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Jacob and the Prodigal


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Table of Contents



I: Introduction: What Does It Mean to Call Jesus a Theologian?
1. Jesus as a Metaphorical Theologian and the Rabbinic World
2. The Jesus Tradition and the Question of Authenticity
3. The Importance of Middle Eastern Culture for New Testament Interpretation
4. The Parable of the Prodigal Son and the "Travel Narrative" in Luke
5. The One and the Many in Parabolic Interpretation

II: The Parable of the Prodigal Son in Luke 15 Compared with the Saga of Jacob in Genesis 27--35: The Setting In Luke 15
6. Three Stories, One Parable: Seeing the Three Stories of Luke 15 as a Unity
7. The Parable of the Lost Sheep: The First Warm-Up Story (Luke 15:3-7)
8. The Lost Coin--And Also Some Women (Luke 15:8-10)
9. To Find the Lost:The Parable of the Two Lost Sons (Luke 15:11-32)

III. The Parable of the Prodigal Son in Luke 15 Compared with the Saga of Jacob in Genesis 27--35: The Saga and the Parable: Comparisons and Contrasts
10. Jacob Revisited: The Jacob Story in Early Jewish Tradition and in the Mind of Jesus
11. The Great Rebellion: The Family Before the Prodigal Leaves Home (Luke 15:11-13)
12. The Exile: The Prodigal in the Far Country (Luke 15:13-19)
13. Peace for the One Who is Far Off: The Father Finds the Prodigal (Luke 15:20-24)
14. Peace for the One Who is Near: The Father's Search for the Older Son (Luke 15:25-32)
15. Two Dancers in a Single Dance: Reflections on N.T. Wright's Interpretation of the Parable of the Prodigal Son

IV: Significance of this Study for an Understanding of Jesus' Theology
16. A Summary of the Significance of the Comparisons Between Jacob and the Prodigal for Aspects of Jesus' Theology


Appendix: Index of the Various Types of Contrasts and Comparisons


Index of Authors

About the Author

Kenneth E. Bailey (1930-2016) was an acclaimed author and lecturer in Middle Eastern New Testament studies. An ordained Presbyterian minister, he served as Canon Theologian of the Anglican Diocese of Pittsburgh. The author of more than 150 articles in English and in Arabic, his writings include Jesus Through Middle Eastern Eyes, The Good Shepherd, Open Hearts in Bethlehem: A Christmas Drama, and The Cross and the Prodigal. Bailey spent forty years living and teaching in seminaries and institutes in Egypt, Lebanon, Jerusalem and Cyprus. For twenty of those years he was professor of New Testament and head of the Biblical Department of the Near East School of Theology in Beirut where he also founded and directed the Institute for Middle Eastern New Testament Studies. Bailey was also on the faculty of The Ecumenical Institute for Theological Research in Jerusalem. Traveling around the globe to lecture and teach, Bailey spoke in theological colleges and seminaries in England (Oxford, Cambridge, Bristol) Ireland, Canada, Egypt, Finland, Latvia, Denmark, New Zealand, Australia, and Jerusalem. He was active as a Bible teacher for conferences and continuing education events in the Middle East, Europe, and North America, and he taught at Columbia, Princeton, and Fuller Seminary.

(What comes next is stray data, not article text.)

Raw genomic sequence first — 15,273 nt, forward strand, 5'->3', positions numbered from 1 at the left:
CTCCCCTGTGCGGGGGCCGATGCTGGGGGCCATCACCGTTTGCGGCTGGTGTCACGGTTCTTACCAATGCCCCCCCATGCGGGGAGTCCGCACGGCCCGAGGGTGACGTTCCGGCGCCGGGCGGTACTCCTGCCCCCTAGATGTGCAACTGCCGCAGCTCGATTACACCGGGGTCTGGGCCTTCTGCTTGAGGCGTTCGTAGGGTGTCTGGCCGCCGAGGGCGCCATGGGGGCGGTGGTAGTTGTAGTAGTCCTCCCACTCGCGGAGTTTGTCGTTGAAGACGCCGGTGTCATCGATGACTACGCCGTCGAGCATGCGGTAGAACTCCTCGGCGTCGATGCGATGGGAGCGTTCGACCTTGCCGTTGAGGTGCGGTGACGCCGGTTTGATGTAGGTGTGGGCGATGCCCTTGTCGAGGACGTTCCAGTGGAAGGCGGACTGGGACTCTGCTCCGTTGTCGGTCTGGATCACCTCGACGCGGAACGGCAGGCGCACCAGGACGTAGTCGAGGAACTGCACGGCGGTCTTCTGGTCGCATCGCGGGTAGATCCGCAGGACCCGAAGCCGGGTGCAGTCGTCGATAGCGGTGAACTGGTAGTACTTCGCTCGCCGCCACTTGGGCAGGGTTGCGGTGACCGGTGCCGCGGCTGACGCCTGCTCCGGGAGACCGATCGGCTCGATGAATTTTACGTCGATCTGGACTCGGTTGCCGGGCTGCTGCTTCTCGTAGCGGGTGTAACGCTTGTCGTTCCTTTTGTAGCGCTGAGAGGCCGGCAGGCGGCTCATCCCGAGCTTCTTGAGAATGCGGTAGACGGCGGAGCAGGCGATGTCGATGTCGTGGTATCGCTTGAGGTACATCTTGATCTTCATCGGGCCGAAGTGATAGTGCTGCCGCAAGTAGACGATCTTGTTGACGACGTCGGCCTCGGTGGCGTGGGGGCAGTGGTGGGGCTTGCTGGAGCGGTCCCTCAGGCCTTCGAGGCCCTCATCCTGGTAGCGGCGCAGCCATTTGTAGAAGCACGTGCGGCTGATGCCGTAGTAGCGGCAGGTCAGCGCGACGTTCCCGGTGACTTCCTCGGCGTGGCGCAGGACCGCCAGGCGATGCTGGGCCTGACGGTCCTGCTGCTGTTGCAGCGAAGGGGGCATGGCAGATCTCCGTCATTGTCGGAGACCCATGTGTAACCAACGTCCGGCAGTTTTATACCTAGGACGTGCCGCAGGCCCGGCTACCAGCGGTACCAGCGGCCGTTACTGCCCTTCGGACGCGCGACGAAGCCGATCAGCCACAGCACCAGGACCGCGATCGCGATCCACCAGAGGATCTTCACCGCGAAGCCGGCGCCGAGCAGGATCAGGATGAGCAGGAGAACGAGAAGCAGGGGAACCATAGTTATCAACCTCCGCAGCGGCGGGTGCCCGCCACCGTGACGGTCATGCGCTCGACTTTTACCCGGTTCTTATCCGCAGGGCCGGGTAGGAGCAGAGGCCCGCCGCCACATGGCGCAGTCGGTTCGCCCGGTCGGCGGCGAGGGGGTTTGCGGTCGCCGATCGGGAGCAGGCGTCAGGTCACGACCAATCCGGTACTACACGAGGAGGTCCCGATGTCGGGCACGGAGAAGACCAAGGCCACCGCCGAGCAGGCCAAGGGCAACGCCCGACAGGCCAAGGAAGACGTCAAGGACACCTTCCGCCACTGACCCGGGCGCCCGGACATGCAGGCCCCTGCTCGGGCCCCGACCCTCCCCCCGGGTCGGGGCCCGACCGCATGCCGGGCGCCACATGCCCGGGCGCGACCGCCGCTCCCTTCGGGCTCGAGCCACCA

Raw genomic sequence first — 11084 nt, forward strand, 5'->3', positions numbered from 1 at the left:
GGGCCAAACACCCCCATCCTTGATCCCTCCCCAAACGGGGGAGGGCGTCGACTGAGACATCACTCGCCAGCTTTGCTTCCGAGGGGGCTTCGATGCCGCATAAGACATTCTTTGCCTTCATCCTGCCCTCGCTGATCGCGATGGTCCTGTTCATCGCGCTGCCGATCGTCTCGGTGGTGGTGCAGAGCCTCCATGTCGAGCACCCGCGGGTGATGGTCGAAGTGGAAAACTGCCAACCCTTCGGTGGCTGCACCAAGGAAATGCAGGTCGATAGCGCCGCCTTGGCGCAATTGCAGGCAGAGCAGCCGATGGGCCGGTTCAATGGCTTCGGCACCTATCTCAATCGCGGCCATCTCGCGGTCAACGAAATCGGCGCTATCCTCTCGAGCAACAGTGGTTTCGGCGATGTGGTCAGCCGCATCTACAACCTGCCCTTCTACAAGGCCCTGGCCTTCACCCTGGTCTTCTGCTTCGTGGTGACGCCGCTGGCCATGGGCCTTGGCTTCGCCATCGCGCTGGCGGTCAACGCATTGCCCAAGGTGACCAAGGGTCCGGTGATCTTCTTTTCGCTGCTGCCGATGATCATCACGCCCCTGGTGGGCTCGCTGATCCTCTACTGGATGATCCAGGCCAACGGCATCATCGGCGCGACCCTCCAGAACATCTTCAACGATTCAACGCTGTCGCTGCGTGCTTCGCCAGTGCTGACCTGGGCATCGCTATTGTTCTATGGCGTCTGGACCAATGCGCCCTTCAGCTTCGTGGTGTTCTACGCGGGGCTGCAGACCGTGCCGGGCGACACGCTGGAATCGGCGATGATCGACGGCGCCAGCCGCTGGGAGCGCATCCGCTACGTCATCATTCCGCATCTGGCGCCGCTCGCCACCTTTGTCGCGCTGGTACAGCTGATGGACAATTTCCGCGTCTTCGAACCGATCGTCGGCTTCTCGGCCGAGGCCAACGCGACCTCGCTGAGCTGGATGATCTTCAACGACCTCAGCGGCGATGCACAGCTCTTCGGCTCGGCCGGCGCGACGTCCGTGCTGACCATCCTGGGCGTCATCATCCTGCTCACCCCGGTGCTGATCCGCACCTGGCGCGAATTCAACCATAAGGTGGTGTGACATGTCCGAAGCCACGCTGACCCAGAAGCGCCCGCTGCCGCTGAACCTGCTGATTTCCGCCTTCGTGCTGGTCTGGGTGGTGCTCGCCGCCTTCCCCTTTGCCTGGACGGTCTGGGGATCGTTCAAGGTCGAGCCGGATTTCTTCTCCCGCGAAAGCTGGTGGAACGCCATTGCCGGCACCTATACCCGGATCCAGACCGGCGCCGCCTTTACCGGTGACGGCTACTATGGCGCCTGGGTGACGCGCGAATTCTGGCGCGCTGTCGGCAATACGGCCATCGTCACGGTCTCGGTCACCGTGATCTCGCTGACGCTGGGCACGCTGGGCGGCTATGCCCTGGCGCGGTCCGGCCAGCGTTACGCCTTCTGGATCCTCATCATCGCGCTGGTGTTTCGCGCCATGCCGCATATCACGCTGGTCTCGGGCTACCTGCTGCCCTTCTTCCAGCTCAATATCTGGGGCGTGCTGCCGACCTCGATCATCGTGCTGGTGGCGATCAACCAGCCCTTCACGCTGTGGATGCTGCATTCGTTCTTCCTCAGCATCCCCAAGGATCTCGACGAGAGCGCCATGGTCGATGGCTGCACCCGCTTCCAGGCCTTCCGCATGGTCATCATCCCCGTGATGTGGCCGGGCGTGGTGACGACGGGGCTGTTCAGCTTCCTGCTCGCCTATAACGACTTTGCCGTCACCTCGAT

"Jacob and the Prodigal is excellently written, very readable, filled with a spirit of reverence for the great subject it talks about and replete with the scholarly nuggets of the Near-Eastern expert that nobody else can provide at this time. The novelty of the New Testament as well as its continuity with the old covenant is wonderfully worked out while offering us a captivating reading of the Evangelium in Evangelio. A book with many refreshing discoveries."--Ulrich W. Mauser, Professor Emeritus, Princeton Theological Seminary

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